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A Production of

Chelus fimbriatus, Mata Mata
Dr. Gene Gaffney - American Museum of Natural History
Chelus fimbriatus
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skull
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Massachusetts Museum of Natural History (UMA R-1376)

Image processing: Dr. Jessie Maisano
Publication Date: 23 Jan 2002

Views: whole specimen | head only

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Expert annotations for this species! See the animations.

Chelus fimbriatus, the mata mata, is a member of Pleurodira (side-necked turtles). Within Pleurodira it is a member of Chelidae, a clade found today only in South America and Australia (see Gaffney website for more information on pleurodires and cryptodires). Gaffney (1977) and Seddon et al. (1997) conducted systematic analyses of recent chelids; Sánchez-Villagra et al. (1995) studied Chelus fimbriatus; and Wood (1976) described Chelus fossils.

Chelus fimbriatus

The skeleton of Chelus fimbriatus has not been described or figured in its entirety. Gaffney (1979) produced the only labeled figures of the skull (figs. 23, 70, 88, 144, and 150); other figures of the skull may be found in Boulenger (1889: fig. 52; includes jaw) and Pritchard and Trebbau (1984: fig 16). Boulenger (1889: fig. 53) and Pritchard and Trebbau (1984: fig. 16) also figured the unlabeled shell of Chelus; current shell terminology can be found in Zangerl (1969). Rütimeyer (1873: plate 8, fig. 5) provided an excellent internal view of the carapace; Hoffstetter and Gasc (1969: fig. 13) figured all of the cervical vertebrae; and Kasper (1903: plate 1) figured the atlas-axis complex of Chelus and other chelids.

About the Species

This specimen was made available to the University of Texas High-Resolution X-ray CT Facility for scanning by Dr. Adam Summers of the Department of Ecology and Evolutionary Biology, University of California, Irvine. Funding for scanning was provided by a National Science Foundation Digital Libraries Initiative grant to Dr. Timothy Rowe of The University of Texas at Austin.

About this Specimen

The whole specimen was scanned by Matthew Colbert on 28 October 2001 along the coronal axis for a total of 400 512x512 pixel slices. Each slice is 1.0 mm thick, with an interslice spacing of 0.9 mm (for a slice overlap of 0.1 mm) and a field of reconstruction of 255 mm.

Chelus coronal slice 225

To the left is an example of a reduced slice through the braincase of Chelus. Click on the thumbnail for an unreduced version.


About the
Scan

Literature

Boulenger, G. A. 1889. Catalogue of the chelonians, rhynchocephalians and crocodiles in the British Museum (Natural History), London, printed by order of the Trustees of the British Museum (Natural History). Taylor and Francis, London. 311 pp.

Fuchs, H. 1931. Über den Unterkiefer und die Unterkiefernerven (Ramus tertius nervi trigemini et Chorda tympani) der Arrauschildkröte (Podocnemis expansa). Nebst Bermerkungen zur Kiefergelenksfrage. Zeitschr. Anat. Entwicklungsgeschichte 94:206-274.

Gaffney, E. S. 1972. An illustrated glossary of turtle skull nomenclature. American Museum Novitates 2486:1-33.

Gaffney, E. S. 1977. The side-necked turtle family Chelidae: A theory of relationships using shared derived characters. American Museum Novitates 2620:1-28.

Gaffney, E. S. 1979. Comparative cranial morphology of recent and fossil turtles. Bulletin of the American Museum of Natural History 164:65-375.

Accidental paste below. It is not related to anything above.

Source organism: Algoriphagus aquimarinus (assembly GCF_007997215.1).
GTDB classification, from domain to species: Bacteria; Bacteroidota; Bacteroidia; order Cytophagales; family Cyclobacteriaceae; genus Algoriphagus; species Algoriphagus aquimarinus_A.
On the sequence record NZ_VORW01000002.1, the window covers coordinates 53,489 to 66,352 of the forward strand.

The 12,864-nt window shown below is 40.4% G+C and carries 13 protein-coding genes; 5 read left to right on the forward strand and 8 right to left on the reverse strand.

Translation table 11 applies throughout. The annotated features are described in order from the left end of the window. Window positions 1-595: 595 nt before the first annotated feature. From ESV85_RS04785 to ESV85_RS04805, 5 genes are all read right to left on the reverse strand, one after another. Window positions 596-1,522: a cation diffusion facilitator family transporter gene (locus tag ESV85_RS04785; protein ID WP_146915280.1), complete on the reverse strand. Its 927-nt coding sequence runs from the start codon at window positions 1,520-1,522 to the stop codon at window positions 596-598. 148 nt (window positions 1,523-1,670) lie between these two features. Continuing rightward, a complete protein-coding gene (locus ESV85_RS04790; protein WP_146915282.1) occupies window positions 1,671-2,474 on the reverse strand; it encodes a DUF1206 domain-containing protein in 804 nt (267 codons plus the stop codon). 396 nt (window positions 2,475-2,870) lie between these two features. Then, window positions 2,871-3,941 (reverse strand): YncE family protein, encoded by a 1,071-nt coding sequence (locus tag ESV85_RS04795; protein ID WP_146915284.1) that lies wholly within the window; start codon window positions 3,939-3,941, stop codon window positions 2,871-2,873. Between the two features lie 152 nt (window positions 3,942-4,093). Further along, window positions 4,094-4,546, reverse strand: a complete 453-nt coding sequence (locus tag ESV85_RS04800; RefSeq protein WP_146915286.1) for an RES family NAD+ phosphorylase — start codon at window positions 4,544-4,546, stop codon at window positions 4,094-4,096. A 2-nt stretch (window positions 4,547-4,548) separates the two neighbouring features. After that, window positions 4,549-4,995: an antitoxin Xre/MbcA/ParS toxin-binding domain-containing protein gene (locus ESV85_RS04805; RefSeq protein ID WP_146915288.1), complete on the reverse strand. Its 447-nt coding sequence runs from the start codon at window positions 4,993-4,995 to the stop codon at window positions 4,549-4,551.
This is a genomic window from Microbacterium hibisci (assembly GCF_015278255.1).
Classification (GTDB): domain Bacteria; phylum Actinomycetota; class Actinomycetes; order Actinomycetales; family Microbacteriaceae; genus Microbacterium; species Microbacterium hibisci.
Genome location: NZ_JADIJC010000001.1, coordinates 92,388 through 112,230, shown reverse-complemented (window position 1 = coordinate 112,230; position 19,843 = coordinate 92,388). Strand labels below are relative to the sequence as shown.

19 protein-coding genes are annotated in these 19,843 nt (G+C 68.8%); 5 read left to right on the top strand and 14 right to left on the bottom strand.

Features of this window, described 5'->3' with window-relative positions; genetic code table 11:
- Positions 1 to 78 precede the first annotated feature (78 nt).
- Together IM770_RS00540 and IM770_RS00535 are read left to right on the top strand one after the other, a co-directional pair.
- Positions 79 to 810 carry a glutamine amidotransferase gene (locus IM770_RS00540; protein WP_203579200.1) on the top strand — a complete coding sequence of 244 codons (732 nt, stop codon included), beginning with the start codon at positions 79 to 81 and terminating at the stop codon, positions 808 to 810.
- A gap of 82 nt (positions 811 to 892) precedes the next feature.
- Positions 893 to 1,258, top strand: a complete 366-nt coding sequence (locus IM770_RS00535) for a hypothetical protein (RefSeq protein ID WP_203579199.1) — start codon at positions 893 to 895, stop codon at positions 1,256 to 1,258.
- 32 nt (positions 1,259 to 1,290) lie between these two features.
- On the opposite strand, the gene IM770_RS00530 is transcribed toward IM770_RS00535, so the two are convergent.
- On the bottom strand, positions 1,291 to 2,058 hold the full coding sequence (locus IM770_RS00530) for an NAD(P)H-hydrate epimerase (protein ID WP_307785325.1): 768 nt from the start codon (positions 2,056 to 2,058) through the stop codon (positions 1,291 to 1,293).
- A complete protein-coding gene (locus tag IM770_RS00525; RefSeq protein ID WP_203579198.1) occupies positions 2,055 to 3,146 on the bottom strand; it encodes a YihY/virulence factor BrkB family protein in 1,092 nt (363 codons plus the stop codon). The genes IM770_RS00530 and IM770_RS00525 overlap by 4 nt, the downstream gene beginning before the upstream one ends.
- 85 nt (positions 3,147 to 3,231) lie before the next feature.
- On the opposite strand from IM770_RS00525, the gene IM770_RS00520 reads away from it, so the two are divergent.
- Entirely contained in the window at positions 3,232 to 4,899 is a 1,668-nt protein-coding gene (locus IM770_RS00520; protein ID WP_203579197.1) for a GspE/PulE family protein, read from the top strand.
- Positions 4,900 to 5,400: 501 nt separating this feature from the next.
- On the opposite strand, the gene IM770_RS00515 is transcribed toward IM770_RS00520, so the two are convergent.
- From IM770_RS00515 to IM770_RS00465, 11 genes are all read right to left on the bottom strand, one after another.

Gaffney, E. S. 1990. Comparative osteology of the Triassic turtle Proganochelys. Bulletin of the American Museum of Natural History 194:1-263.

Gaffney, E. S., and P. A. Meylan. 1988. A phylogeny of turtles; pp. 157-219 in M. J. Benton (ed.), The Phylogeny and Classification of the Tetrapods, Volume 1: Amphibians, Reptiles, Birds. Systemtics Association Special Volume 35A, Clarendon Press, Oxford.

Hoffstetter, R., and J.-P. Gasc. 1969. Vertebrae and ribs of modern reptiles; pp. 201-310 in C. Gans, A. d'A Bellairs, and T. Parsons (eds.), Biology of the Reptilia Volume 1. Academic Press, New York.

Kasper, A. 1903. Ueber den Atlas und Epistropheus bei den pleurodiren Schildkröten. Arbeiten Zool. Inst., Univ. Wien 14:137-172.

Pritchard, P. C. H., and P. Trebbau. 1984. The Turtles of Venezuela. Society for the Study of Amphibians and Reptiles. Oxford, Ohio. 414 pp.

Rütimeyer, L. 1873, Die fossilen Schildkröten und der übrigen Jura-formation. enkschr. DSchweizer. Naturf. Gessell. 25:1-185.

Sánchez-Villagra, M. R., P. C. H. Pritchard, A. Paolillo, and O. J. Linares. 1995. Geographic variation in the matamata turtle, Chelus fimbriatus, with observations on its shell morphology and morphometry. Chelonian Conservation and Biology 1:293-300.

Seddon, J. M., A. Georges, P. R. Baverstock, and W. McCord. 1997. Phylogenetic relationships of chelid turtles (Pleurodira: Chelidae) based on mitochondrial 12S rRNA gene sequence variation. Molecular Phylogenetics and Evolution 7:55-61.

Wood, R. C. 1976. Two new species of Chelus (Testudines: Pleurodira) from the late Tertiary of northern South America. Breviora 435:1-26.

Zangerl, G. R. 1969. The turtle shell, pp.311-339 in C. Gans, A. d'A Bellairs, and T. Parsons (eds.), Biology of the Reptilia Volume 1. Academic Press, New York.

Links

William Espenshade's Mata Mata article from the Tortuga Gazette

Dr. David Kirkpatrick's Mata Mata article from Reptile & Amphibian Magazine

A Mata Mata fact sheet from CentralPets.com

Gene Gaffney's Phylogeny of Turtles (AMNH) (requires Flash plug-in)

Chelus fimbriatus on CalPhotos.

Literature
& Links
Additional
Imagery

To cite this page: Dr. Gene Gaffney, 2002, "Chelus fimbriatus" (On-line), Digital Morphology. Accessed November 24, 2014 at http://digimorph.org/specimens/Chelus_fimbriatus/whole/.

©2002 - UTCT/DigiMorph Funding by NSF
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